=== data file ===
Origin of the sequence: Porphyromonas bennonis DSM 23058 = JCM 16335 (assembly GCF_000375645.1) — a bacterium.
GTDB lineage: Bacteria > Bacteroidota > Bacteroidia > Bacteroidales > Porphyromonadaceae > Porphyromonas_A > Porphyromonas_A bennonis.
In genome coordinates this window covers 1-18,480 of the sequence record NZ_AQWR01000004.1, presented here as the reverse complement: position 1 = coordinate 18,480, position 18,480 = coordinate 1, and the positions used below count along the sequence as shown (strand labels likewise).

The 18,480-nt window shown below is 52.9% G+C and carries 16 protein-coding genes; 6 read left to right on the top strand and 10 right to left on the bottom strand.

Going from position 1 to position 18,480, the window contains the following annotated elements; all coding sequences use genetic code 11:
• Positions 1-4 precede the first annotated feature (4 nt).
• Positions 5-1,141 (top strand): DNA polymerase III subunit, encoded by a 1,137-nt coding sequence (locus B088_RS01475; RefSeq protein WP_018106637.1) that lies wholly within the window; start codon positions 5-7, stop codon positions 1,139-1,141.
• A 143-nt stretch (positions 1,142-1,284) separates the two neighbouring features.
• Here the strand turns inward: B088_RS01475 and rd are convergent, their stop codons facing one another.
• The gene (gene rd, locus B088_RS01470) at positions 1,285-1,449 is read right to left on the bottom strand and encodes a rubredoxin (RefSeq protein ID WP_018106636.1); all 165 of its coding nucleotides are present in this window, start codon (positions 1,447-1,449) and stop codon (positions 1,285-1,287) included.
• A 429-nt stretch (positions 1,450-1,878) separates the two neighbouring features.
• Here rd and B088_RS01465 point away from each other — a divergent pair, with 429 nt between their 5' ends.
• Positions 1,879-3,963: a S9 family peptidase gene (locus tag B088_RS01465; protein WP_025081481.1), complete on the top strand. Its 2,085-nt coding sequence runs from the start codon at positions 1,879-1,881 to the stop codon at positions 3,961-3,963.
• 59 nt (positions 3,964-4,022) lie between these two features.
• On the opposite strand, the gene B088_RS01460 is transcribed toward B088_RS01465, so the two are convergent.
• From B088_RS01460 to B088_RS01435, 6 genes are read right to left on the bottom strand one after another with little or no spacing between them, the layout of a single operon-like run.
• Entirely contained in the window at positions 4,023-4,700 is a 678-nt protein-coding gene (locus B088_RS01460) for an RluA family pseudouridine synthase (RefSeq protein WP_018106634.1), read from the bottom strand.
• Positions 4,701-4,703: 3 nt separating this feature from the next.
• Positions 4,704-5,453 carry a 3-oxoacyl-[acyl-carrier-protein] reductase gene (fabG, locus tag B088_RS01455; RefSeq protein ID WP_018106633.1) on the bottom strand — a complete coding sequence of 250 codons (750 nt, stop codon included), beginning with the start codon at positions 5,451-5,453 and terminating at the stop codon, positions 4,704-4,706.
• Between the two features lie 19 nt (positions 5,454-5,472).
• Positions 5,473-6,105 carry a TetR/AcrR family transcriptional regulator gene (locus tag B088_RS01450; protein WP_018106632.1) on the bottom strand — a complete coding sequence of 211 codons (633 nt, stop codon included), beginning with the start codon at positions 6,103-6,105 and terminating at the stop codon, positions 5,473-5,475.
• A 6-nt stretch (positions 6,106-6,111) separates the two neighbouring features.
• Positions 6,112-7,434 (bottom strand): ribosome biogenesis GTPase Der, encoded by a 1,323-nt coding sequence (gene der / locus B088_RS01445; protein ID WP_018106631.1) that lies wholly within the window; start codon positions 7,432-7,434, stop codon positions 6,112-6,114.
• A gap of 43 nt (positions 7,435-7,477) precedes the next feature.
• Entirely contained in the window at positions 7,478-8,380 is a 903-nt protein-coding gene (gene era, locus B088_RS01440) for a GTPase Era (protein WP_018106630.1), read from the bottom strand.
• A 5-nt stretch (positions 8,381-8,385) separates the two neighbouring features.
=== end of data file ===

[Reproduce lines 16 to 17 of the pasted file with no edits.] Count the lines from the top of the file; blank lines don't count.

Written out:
• From B088_RS01460 to B088_RS01435, 6 genes are read right to left on the bottom strand one after another with little or no spacing between them, the layout of a single operon-like run.
• Entirely contained in the window at positions 4,023-4,700 is a 678-nt protein-coding gene (locus B088_RS01460) for an RluA family pseudouridine synthase (RefSeq protein WP_018106634.1), read from the bottom strand.